‘Criminals and thugs have laid claim to downtown’: Duff McKagan of Guns N’ Roses and other Seattleites share their frustrations

I have worked on Third Avenue since 1996. During this time, I watched Third Avenue become an open-air market of drugs and stolen goods, and other criminal activities. I have witnessed shoplifting at nearly every store; stores close due to shoplifting; people defecate in the streets; people injecting heroin; and untreated addiction and mental illness cause heartbreaking misery. My suburban friends have stopped coming downtown.

Criminals and thugs have laid claim to downtown, and Durkan and Seattle Police Chief Carmen Best have done little or nothing to thwart criminal activity that I, or any other brave Seattle citizen, can witness — night or day — by walking Third Avenue between Pike and Pine.

Letters to the Editor, Seattle Times

see also:
Downtown Seattle businesses and employees scared, frustrated after latest shooting

Yet some employees and managers said these new measures would do little to address the deeper problems that have made the several-block area between Pike Street and Denny Way — an area nicknamed “The Blade” — into a magnet for criminals and drug dealers as well as people struggling with homelessness, addiction, and mental health issues. Many described a sense of powerlessness in the face of a constant presence of petty criminals who often seem to operate with impunity.

Seattle Times

“Educated Fools” – Thomas Geoghegan, The New Republic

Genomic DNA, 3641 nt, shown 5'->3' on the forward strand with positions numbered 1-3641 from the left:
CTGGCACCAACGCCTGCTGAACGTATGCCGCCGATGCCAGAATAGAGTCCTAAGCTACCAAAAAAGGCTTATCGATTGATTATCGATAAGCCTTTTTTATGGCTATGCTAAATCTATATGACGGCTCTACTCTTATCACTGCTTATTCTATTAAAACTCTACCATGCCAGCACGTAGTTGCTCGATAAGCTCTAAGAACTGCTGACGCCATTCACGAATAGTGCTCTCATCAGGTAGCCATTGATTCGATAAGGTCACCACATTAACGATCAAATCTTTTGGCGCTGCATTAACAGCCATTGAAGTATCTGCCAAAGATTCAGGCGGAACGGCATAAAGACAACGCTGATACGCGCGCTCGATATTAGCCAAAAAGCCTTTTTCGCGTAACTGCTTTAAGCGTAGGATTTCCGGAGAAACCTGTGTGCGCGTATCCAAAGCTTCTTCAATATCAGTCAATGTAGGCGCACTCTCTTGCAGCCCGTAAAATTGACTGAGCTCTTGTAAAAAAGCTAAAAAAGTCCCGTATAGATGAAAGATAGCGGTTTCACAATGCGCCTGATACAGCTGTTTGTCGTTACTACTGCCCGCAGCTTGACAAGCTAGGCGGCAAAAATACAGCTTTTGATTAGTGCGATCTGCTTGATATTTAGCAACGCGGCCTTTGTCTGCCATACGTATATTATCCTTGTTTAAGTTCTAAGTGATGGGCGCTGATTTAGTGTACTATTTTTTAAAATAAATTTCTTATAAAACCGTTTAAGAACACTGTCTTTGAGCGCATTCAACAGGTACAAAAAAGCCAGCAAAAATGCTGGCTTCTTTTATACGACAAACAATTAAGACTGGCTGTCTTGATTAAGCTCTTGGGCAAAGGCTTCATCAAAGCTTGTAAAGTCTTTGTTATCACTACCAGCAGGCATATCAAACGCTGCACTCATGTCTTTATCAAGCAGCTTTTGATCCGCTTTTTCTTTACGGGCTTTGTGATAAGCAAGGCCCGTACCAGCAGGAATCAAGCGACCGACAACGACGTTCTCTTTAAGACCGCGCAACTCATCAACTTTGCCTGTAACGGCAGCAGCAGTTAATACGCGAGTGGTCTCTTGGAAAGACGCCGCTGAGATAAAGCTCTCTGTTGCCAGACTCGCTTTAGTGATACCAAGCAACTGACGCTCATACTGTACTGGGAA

In fact, the college graduates who are now the base of the party have moved working people out of the old neighborhoods. I think here of my own city—Chicago—where the members of the City Council whom columnists from Ben Hecht to Mike Royko used to mock now have more degrees than reporters of Hecht’s generation had. Here’s the finding of a new study from the University of Illinois at Chicago: In 1970, one half of Chicago by census tract was “middle-income”—that is to say, the people who made up the old working-class machine vote, most of them without four-year college degrees. Now that “middle-income” group is just 16 percent. The bungalows in those formerly middle-income neighborhoods teeming with high school graduates now belong to high-tech entrepreneurs and investors in hedge funds.

Thomas Geoghegan, New Republic

Village Voice – Photo Archive

VillagePhotosArchives

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Madonna, 1983 “The only direction I was given was to photograph anyone that made me turn my head,” Amy Arbus told the Voice in 2015 of her popular “On the Street” feature, which ran from 1980 to 1990. “The theory behind the whole ‘On the Street’ page for ten years was that these kids were inventing the styles that then were going to be borrowed by [designers such as] Marc Jacobs, Anna Sui.”

https://www.villagevoice.com/2017/09/22/the-village-in-41-photos/

You know it’s a good time to move when you get this email.

I’m out of here. 

January 19, 2020

Dear Residents:

We unfortunately must inform you of a troubling occurrence that took place in the community on Saturday night or early Sunday morning. Certain unidentified youth gained access to the community’s clubhouse for an unauthorized gathering during which gunshots were fired and one or two individuals were injured. The __Denver Police Dept. are currently conducting an investigation and if you have any information that might assist in the investigation, please contact the ___Denver Police Dept.___ at [REDACTED].